K.S. ANTHONY: Hope, Seen Through A Window

17 November 2016

Hope, Seen Through A Window

There's a scene in Audrey Niffenegger's The Time Traveler's Wife where Henry, the time-traveler in question, is visiting Clare – who will later become the eponymous spouse – in 1984. In 1984, however, Clare is 12 and time-traveling Henry is 36. Clare asks Henry if he's married. Henry, of course, is: to a future version of Clare. For various reasons, Henry tells Clare that he's married, but declines to give any more information than that. The scene, told in first person by Henry, ends as follows.

      "Does she worry about you?"
      "Yes," I say softly. "She does." I wonder what Clare is doing now, in 1999. Maybe she’s still asleep. Maybe she won’t know I’m gone.
      "Do you love her?"
      "Very much," I whisper. We lie silently side by side, watching the swaying trees, the birds, the sky. I hear a muffled sniffling noise and glancing at Clare I am astonished to see that tears are streaming across her face toward her ears. I sit up and lean over her. "What’s wrong, Clare?" She just shakes her head back and forth and presses her lips together. I smooth her hair, and pull her into a sitting position, wrap my arms around her. She’s a child, and then again she isn’t. "What’s wrong?"
      It comes out so quietly that I have to ask her to repeat it: "It’s just that I thought maybe you were married to me."

The scene reminded me of the innumerable interactions I've had in my life, where I, possessed in equal measures by hope and longing – for reassurance, for reciprocation – found myself painfully outside, like someone who's come miles to knock on a door only to find it locked, only to find himself staring in through a window at a chandelier dripping light over a table that he will never sit at, that, for a moment he thought might be a home of some kind.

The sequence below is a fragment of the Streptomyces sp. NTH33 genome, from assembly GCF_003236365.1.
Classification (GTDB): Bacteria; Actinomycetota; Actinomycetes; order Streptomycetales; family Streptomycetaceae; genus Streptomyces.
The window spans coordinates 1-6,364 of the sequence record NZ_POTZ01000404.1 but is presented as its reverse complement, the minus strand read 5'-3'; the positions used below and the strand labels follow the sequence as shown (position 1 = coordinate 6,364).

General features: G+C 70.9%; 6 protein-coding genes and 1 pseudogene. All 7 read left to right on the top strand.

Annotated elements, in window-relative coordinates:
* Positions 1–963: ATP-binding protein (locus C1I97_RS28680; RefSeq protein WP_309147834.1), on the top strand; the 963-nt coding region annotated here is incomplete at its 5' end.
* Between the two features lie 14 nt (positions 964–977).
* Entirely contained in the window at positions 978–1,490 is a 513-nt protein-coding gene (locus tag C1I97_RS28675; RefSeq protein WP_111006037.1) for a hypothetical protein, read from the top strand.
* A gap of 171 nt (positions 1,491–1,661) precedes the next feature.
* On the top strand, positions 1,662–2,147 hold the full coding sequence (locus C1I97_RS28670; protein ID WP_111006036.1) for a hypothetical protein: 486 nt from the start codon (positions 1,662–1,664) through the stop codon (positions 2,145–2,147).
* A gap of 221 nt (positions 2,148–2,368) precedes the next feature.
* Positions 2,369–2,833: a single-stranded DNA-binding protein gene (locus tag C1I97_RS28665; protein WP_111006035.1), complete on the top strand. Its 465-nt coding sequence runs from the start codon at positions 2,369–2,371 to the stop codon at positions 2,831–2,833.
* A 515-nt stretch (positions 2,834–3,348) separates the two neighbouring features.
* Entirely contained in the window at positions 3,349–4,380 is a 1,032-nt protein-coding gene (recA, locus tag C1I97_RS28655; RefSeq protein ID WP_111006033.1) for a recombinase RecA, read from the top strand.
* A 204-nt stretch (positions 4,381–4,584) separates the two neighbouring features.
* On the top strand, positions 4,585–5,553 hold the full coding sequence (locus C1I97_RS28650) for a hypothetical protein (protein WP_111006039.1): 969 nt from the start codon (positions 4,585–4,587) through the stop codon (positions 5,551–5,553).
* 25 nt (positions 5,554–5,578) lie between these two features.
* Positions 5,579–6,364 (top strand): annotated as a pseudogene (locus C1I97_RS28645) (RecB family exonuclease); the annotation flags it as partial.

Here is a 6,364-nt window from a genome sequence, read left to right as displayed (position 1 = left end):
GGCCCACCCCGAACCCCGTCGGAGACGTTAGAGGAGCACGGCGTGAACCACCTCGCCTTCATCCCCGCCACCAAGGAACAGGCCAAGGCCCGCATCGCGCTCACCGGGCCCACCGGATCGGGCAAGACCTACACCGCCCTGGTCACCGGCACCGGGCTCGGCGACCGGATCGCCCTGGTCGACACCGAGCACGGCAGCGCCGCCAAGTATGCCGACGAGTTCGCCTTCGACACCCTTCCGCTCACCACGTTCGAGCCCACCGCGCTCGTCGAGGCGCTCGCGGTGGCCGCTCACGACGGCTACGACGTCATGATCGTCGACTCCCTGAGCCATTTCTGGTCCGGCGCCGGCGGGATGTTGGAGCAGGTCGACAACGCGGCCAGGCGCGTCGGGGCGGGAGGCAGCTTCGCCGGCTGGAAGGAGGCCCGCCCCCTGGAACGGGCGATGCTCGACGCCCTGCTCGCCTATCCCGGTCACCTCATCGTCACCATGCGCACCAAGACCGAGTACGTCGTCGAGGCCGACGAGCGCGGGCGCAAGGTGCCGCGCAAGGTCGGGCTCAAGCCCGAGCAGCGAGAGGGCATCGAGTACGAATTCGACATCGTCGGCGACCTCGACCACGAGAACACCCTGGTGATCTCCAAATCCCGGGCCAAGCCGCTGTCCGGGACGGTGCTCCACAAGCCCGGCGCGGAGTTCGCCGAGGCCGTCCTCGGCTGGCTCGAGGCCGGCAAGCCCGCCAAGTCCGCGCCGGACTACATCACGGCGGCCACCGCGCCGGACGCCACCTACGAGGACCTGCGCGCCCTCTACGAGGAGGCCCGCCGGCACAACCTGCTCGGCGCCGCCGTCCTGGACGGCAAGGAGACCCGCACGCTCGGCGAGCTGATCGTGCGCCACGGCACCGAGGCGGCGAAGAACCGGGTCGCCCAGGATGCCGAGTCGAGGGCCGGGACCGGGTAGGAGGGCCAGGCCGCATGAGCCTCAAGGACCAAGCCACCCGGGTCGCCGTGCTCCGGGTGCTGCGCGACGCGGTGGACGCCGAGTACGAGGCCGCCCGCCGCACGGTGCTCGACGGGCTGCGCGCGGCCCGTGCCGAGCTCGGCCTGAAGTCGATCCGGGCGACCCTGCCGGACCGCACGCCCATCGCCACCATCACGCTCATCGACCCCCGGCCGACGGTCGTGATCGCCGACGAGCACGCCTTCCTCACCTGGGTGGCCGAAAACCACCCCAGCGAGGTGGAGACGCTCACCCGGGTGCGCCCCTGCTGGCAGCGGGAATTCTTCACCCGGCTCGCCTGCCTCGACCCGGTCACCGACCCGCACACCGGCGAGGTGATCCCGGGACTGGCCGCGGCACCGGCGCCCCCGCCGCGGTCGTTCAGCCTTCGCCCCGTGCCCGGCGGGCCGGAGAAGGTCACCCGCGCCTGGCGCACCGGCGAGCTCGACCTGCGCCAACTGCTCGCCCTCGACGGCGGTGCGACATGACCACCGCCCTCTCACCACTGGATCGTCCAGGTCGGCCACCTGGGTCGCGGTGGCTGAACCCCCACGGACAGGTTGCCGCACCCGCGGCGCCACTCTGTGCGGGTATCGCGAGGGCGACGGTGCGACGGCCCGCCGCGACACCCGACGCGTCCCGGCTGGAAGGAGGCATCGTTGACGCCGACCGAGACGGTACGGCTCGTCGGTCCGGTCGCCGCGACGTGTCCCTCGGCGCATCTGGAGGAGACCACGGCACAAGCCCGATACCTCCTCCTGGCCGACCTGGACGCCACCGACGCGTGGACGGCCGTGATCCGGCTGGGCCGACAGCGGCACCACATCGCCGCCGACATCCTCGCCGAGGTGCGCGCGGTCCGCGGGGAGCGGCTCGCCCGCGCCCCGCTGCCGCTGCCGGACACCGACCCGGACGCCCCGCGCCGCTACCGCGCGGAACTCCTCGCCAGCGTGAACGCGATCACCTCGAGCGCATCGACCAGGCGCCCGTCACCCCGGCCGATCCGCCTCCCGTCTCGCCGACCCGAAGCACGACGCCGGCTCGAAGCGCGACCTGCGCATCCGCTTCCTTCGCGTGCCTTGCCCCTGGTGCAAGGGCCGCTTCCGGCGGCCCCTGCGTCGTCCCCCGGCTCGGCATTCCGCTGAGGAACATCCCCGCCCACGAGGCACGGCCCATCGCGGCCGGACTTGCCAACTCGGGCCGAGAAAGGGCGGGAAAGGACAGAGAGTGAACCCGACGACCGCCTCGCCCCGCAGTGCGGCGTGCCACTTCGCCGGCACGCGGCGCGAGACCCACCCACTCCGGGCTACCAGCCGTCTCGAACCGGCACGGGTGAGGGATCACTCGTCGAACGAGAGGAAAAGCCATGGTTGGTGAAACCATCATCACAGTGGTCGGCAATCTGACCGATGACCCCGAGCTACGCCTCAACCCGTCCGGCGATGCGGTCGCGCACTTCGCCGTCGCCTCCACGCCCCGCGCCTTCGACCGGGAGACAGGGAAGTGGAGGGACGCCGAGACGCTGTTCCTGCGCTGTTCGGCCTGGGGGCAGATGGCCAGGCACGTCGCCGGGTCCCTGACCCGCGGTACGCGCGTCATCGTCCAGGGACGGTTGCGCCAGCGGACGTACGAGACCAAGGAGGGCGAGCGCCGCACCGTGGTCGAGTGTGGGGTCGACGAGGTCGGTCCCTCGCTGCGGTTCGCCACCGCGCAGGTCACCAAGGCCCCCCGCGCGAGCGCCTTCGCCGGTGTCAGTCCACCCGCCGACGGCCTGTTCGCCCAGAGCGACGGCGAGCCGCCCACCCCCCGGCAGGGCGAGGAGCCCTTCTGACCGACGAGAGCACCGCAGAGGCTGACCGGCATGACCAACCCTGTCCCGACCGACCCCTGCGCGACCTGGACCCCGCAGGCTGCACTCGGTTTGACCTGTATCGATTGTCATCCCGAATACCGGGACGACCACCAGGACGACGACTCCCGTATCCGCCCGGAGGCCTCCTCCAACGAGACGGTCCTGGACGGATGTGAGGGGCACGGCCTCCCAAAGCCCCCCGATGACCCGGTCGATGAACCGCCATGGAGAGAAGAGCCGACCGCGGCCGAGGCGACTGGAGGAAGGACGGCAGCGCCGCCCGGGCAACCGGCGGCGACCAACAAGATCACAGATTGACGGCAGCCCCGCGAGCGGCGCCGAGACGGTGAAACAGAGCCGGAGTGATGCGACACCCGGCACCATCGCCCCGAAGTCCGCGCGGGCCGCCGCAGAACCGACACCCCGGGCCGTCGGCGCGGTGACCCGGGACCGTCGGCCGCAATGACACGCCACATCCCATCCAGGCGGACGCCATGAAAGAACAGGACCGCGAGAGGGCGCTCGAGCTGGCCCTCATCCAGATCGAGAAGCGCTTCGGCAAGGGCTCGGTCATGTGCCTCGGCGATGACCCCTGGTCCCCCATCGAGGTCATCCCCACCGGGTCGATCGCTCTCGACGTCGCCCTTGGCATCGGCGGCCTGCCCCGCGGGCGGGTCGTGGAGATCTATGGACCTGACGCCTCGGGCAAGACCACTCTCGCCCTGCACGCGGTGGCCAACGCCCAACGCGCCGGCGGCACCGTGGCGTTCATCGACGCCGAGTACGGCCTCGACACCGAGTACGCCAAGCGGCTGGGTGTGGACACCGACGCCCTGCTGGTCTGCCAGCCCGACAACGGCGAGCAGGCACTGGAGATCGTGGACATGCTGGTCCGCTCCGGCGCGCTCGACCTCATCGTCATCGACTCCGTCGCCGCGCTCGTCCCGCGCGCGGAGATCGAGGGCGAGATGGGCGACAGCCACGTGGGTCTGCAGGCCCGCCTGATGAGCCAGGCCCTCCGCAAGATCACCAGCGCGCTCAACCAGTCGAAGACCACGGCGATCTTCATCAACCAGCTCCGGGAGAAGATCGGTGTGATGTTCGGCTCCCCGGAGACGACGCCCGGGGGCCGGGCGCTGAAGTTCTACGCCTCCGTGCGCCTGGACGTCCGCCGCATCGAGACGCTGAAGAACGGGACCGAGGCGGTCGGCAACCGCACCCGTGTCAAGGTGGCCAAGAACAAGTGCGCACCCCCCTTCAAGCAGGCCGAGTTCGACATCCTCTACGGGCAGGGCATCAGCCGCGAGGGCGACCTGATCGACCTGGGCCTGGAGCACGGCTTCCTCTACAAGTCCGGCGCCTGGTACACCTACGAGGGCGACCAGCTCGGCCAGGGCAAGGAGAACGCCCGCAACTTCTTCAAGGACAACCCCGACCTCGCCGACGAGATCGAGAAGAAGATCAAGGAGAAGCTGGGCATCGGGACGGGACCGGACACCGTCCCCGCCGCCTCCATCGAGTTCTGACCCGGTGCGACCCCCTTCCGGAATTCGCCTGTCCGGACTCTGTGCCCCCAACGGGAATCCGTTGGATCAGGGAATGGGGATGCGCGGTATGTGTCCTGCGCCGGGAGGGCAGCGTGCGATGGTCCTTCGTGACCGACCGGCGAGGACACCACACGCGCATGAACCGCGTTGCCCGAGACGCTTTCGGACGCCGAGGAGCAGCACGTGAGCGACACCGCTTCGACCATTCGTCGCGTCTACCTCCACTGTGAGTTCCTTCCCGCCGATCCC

For Clare, of course, there's what you might call a happy ending in that she does eventually end up married to the transient Henry, but I've never really gotten there. My stories stop where Clare's voice drops into near silence: the moment of disappointment, marked by profound shame for having been stupid enough to hope and even more profound embarrassment in having made oneself vulnerable enough to ask a question with an answer that you know, but somehow still refuse to believe, will leave you scarred and alone outside that window, looking in, but forever barred entry.

Eventually you learn to keep your hopes – few that they are – locked away. The ones that you express are the minor ones, the ones with consequences that can no longer hurt you, the ones with outcomes that you've already given up caring about. To express these faded hopes lends an air of emotional authenticity: they keep people in your orbit, satisfied with what they think are genuine dreams, smug in the fantasy that they know you, or that they know something about you. These faded hopes keep your real hopes safe, if undeclared and unrealized.

At some point, all hope ossifies. You no longer expect anything. You know that your life is what it is and that the lives beyond those windows aren't as perfect as they seem. You know that just as you look in and wonder what your life might have been if the answer had been yes, I still love you or wait, please stay, those people behind the window look out into the night at 4am and wonder where their possibilities fled.

Once you start asking the questions you're most afraid of, you realize that none of the answers matter anymore and that perhaps hope doesn't either.

But you'll keep looking in those windows and wondering what your life might have been like had the answers been different.